Young scientists study environmental indicators in lead up to destructive wildfires
This fall, NCEI continues its partnership working with early-career scientists and university students with the NASA DEVELOP Program. This nationwide program uses NASA Earth observations to address diverse environmental issues impacting communities. At the DEVELOP location at NCEI, participants work on projects that focus primarily on climate applications and incorporate NCEI climate data. The NCEI teams also partner with the National Integrated Drought Information System (NIDIS) to support drought-focused projects each year.
Gatlinburg and Beatty Wildfires Project
As changes in climate and land use increase the frequency and intensity of wildfires, improved wildfire monitoring can support communities to prepare for and respond to fire events. To investigate the behavior of environmental variables in the lead-up to wildfire events, NASA DEVELOP is partnering with the Western Regional Climate Center (WRCC), National Integrated Drought Information System (NIDIS), North Carolina State Climate Office and Oklahoma State University. The DEVELOP team will evaluate how remotely-sensed measures of soil moisture compare to measures of vegetation health and fire fuel indices before the 2016 Chimney Tops 2 Fire near Gatlinburg, TN and the 2021 Bootleg Fire near Beatty, OR.
The DEVELOP team will produce fuel load maps using fire fuel and vegetation indices calculated from data collected by the Operational Land Imager (OLI) aboard the Landsat 8 satellite and analyze antecedent soil moisture conditions obtained from European Space Agency’s (ESA) Climate Change Initiative (CCI) Soil Moisture (SM) project. Based on these calculations, the DEVELOP team will compare relationships among fuel load, vegetation indices, and soil moisture to investigate how these metrics correlate with fuel buildup in the six months prior to both fire events. These analyses will enhance understanding of soil moisture and fire fuel behavior preceding wildfires and can inform future fire and drought monitoring decisions.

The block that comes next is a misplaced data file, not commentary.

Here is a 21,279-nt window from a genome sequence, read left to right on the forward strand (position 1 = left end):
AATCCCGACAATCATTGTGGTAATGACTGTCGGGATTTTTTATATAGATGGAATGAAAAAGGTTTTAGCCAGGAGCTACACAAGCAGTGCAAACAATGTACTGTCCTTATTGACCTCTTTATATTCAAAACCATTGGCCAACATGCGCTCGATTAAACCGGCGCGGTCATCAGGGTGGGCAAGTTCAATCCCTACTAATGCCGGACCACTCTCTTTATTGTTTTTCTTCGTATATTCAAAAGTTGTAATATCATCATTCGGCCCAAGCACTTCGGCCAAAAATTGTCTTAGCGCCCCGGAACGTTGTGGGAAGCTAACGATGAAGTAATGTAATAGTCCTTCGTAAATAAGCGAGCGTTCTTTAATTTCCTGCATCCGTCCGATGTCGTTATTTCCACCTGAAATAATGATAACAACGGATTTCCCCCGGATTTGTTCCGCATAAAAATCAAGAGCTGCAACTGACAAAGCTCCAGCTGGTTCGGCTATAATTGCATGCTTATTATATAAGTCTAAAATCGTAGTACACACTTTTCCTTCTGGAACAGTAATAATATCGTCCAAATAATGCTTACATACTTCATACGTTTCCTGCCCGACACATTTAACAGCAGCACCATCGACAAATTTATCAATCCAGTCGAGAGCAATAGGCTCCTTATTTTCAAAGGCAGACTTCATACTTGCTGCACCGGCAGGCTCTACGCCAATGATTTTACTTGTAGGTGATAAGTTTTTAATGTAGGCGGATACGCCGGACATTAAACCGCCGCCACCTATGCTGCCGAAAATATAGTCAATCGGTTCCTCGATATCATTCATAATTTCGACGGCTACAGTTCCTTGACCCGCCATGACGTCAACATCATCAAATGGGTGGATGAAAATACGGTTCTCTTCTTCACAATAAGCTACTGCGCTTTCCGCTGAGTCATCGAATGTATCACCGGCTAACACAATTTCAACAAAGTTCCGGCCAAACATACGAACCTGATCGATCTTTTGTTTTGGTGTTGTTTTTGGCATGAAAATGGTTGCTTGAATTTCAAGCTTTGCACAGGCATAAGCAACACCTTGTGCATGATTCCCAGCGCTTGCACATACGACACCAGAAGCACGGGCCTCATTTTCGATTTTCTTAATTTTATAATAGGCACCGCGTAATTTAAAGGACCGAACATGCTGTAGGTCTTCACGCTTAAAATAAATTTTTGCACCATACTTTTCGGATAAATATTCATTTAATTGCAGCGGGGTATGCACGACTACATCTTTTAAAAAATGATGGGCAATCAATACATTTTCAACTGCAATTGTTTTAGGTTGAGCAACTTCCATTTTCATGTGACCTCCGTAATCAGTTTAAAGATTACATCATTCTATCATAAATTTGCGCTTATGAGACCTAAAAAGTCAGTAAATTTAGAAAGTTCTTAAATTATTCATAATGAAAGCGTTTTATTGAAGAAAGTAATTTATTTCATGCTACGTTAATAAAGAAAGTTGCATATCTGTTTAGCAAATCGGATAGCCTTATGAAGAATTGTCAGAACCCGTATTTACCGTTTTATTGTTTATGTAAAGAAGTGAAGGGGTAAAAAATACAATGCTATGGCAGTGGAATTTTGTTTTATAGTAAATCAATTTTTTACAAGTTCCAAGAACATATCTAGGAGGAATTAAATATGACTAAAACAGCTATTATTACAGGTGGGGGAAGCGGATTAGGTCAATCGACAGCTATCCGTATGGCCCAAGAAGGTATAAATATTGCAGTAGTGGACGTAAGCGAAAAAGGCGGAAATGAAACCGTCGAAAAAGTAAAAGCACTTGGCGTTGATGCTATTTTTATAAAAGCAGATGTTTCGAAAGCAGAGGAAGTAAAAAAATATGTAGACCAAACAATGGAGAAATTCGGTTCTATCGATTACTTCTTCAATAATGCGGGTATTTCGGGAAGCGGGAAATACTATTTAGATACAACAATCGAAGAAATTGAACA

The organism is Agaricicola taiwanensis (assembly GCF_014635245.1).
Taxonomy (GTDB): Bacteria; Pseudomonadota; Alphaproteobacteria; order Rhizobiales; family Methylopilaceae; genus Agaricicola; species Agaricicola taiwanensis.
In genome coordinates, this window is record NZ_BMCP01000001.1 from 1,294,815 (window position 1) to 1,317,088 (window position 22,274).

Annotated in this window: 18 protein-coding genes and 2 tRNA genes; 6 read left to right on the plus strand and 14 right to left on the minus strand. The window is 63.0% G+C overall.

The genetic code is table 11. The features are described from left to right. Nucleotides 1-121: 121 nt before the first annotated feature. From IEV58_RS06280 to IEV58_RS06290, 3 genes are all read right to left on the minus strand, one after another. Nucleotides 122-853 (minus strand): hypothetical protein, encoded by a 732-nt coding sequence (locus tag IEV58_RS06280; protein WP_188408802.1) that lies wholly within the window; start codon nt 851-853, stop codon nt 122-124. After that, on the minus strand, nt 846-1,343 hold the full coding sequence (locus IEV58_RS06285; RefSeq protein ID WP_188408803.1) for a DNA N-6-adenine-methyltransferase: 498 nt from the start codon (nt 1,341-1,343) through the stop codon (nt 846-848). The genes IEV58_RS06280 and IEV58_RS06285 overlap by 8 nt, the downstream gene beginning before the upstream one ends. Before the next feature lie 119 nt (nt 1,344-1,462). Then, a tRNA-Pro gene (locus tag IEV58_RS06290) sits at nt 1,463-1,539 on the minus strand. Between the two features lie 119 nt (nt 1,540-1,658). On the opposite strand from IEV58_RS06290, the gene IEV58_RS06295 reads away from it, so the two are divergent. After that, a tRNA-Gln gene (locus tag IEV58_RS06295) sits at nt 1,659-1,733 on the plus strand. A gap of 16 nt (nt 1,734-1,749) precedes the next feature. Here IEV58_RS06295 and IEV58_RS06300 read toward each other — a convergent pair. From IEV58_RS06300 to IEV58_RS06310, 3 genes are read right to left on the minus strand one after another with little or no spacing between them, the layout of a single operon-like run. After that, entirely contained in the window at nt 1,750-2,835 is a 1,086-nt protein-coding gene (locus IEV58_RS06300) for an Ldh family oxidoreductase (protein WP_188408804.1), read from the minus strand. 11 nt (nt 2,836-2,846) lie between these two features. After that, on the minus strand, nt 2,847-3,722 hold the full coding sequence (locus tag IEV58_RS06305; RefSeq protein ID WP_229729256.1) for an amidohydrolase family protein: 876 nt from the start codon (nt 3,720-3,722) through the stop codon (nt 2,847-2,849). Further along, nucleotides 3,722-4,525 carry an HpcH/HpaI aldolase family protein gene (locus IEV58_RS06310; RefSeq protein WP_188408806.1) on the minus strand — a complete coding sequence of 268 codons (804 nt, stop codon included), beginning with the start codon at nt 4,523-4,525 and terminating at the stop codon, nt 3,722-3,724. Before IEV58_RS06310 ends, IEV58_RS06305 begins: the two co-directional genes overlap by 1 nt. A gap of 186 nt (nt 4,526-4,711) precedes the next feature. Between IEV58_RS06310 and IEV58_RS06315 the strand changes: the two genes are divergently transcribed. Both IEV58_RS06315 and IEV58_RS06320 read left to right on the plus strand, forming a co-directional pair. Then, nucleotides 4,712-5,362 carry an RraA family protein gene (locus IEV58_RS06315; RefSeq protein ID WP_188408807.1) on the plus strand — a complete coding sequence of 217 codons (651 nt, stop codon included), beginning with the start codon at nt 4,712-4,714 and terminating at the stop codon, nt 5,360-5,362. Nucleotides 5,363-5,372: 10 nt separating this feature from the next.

Fall 2022 Participants
Will Hadley is a recent graduate of the University of Arkansas with a Bachelor of Science in earth science and a Bachelor of Arts in geography. With a longtime passion in the environment and climate change, he chose to research the climatology of drought through an undergraduate honors thesis and a research internship at the University of Vermont. Aside from his research, Will spent his time in college volunteering for sustainability initiatives around campus and in the wider community, tutoring student athletes in earth science courses, and playing music with friends. Now as a member of the Gatlinburg and Beatty Wildfires team within the NASA DEVELOP program, Will looks forward to combining his background in statistical climatology with modern remote sensing technology in order to better study the forces that shape the environment and impact society.
Dan Littleton is a current GIS Professional Science Masters student at Temple University (Philadelphia, PA) and is completing his Capstone Internship with NASA DEVELOP. He decided to pursue a career in GIS after receiving his Bachelor’s Degree in Political Science and Global Studies at Hofstra University. He loves to explore world cultures, including global music and sports. In his free time, Dan enjoys learning languages, studying world history, documentaries, and traveling.
Kelli Roberts is a graduate of the University of Georgia with a Bachelor of Arts in Cognitive Science and a certificate in Sustainability. During their undergraduate studies, Kelli conducted research supporting an environmental psychology analysis utilizing virtual reality to target seasonal depression, worked with local bat conservation groups as a science writer and digital storyteller, and assisted with the digitization of audio reels for the Linguistics Atlas Project. As a longtime advocate of environmental and social justice, Kelli joined the NASA DEVELOP program in January of 2022 to impact sustainable decision making across the globe. Since then, they have led two remote sensing projects enhancing resilience to food insecurity in silvicultural Haitian communities. In a shift to climate research, Kelli now leads the Gatlinburg and Beatty Wildfires DEVELOP team in a remote sensing analysis identifying correlations in environmental conditions preceding ignition to inform and protect ecosystems vulnerable to wildfire events.